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Market potential estimates in history: a survey of methods and an application to Spain, 1867-1930

Listed author(s):
  • Julio Martínez-Galarraga

    ()

    (Universitat de València)

New Economic Geography (NEG) models stress the importance of access to demand as a key driver of the spatial and temporal distribution of economic activity (Krugman, 1991). Therefore, in order to test the theoretical predictions emanating from NEG a sound measure of accessibility is required. In line with Crafts (2005b), this paper constructs market potential estimates for Spain at the province level (NUTS3) between 1867 and 1930 using Harris’s (1954) equation. This period is particularly appealing as it was during these years that the Spanish market became integrated thanks to the fall in transport and trade costs. A number of key processes, including the substitution of traditional transport modes and the improvement in transport technologies (the railways and steam navigation), were set in motion. At the same time, the Spanish economy was experiencing the early stages of industrialization in a context characterised by changing trade policies. Interestingly, these long-term processes brought about asymmetric changes in regional accessibility, thus potentially affecting the evolution of Spain’s regional economies. The results show that the main changes to regional market accessibility in Spain can be traced to the second half of the 19th century, a period characterised by centrifugal tendencies. The availability of this dataset is essential for undertaking empirical exercises, through the lens of NEG, examining the Spanish experience up to the Spanish Civil War (1936-1939), when an increasing spatial concentration in the country’s manufacturing sector and an upswing in regional per capita income inequality took place.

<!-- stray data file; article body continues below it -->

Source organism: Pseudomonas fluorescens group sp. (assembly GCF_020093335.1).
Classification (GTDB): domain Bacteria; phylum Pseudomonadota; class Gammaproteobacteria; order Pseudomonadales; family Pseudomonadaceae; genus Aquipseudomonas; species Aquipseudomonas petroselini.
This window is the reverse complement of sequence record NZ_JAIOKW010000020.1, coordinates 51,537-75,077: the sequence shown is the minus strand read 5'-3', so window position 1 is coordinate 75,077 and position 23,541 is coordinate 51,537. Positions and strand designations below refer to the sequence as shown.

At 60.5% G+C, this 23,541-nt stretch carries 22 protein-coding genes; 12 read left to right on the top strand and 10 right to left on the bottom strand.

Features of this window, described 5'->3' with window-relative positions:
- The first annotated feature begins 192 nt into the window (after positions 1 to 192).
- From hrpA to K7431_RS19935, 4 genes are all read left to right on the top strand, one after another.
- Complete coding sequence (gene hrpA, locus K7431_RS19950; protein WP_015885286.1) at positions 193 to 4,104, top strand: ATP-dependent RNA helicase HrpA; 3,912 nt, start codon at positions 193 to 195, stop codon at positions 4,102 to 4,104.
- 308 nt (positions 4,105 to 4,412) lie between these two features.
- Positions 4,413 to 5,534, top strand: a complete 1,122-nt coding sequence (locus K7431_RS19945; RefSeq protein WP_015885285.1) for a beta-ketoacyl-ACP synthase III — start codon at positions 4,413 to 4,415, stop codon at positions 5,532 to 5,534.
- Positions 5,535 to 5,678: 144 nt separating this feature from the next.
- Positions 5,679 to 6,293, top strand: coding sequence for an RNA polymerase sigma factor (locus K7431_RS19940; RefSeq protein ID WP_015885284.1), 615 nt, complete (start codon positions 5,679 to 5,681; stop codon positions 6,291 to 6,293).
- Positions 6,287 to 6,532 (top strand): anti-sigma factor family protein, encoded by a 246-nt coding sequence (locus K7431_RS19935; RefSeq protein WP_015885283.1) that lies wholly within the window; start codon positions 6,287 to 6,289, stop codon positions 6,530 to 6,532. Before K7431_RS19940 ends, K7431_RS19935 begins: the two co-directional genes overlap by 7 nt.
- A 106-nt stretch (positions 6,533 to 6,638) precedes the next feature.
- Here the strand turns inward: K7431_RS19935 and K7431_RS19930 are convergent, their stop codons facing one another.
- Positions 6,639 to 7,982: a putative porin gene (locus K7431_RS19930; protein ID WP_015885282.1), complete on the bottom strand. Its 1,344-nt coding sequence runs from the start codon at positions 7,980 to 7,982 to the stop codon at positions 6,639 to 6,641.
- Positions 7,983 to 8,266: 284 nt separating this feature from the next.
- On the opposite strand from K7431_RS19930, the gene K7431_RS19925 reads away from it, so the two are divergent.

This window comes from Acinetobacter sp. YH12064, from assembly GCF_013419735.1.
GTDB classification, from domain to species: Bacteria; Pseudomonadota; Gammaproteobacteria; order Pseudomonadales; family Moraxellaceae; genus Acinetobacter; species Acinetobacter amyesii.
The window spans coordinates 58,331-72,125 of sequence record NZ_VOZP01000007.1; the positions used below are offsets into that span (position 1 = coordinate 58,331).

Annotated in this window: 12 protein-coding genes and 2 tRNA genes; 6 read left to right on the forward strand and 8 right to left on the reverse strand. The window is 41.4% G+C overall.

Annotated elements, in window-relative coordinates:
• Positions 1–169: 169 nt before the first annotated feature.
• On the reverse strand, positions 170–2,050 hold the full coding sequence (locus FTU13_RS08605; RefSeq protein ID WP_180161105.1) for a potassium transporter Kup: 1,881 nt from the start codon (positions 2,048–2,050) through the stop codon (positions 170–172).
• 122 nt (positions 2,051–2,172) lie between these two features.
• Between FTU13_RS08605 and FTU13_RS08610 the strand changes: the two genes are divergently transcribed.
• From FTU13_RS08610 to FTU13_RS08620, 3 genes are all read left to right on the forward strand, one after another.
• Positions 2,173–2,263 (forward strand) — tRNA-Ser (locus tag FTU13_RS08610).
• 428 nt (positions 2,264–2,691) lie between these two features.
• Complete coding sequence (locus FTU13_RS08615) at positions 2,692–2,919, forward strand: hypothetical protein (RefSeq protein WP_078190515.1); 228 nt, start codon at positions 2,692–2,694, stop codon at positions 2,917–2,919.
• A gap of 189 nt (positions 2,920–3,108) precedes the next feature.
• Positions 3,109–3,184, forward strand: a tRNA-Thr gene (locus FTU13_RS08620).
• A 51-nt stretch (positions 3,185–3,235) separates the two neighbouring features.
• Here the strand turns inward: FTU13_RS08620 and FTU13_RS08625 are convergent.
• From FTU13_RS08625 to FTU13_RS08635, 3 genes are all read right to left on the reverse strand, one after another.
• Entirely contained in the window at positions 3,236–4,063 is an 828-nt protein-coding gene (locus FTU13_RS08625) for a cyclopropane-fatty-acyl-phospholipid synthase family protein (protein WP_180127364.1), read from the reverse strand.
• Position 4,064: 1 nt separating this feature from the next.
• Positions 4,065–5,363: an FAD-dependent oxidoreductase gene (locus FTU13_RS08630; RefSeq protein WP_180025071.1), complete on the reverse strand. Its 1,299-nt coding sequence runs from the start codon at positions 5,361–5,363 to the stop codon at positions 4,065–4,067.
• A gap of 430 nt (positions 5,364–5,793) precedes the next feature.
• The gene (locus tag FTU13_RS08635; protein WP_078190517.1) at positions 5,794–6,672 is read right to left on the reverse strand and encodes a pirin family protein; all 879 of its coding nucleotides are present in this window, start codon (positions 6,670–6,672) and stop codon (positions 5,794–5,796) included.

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Paper provided by European Historical Economics Society (EHES) in its series Working Papers with number 0051.

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Length: 52 pages
Date of creation: Feb 2014
Handle: RePEc:hes:wpaper:0051
Contact details of provider: Web page: http://www.ehes.org

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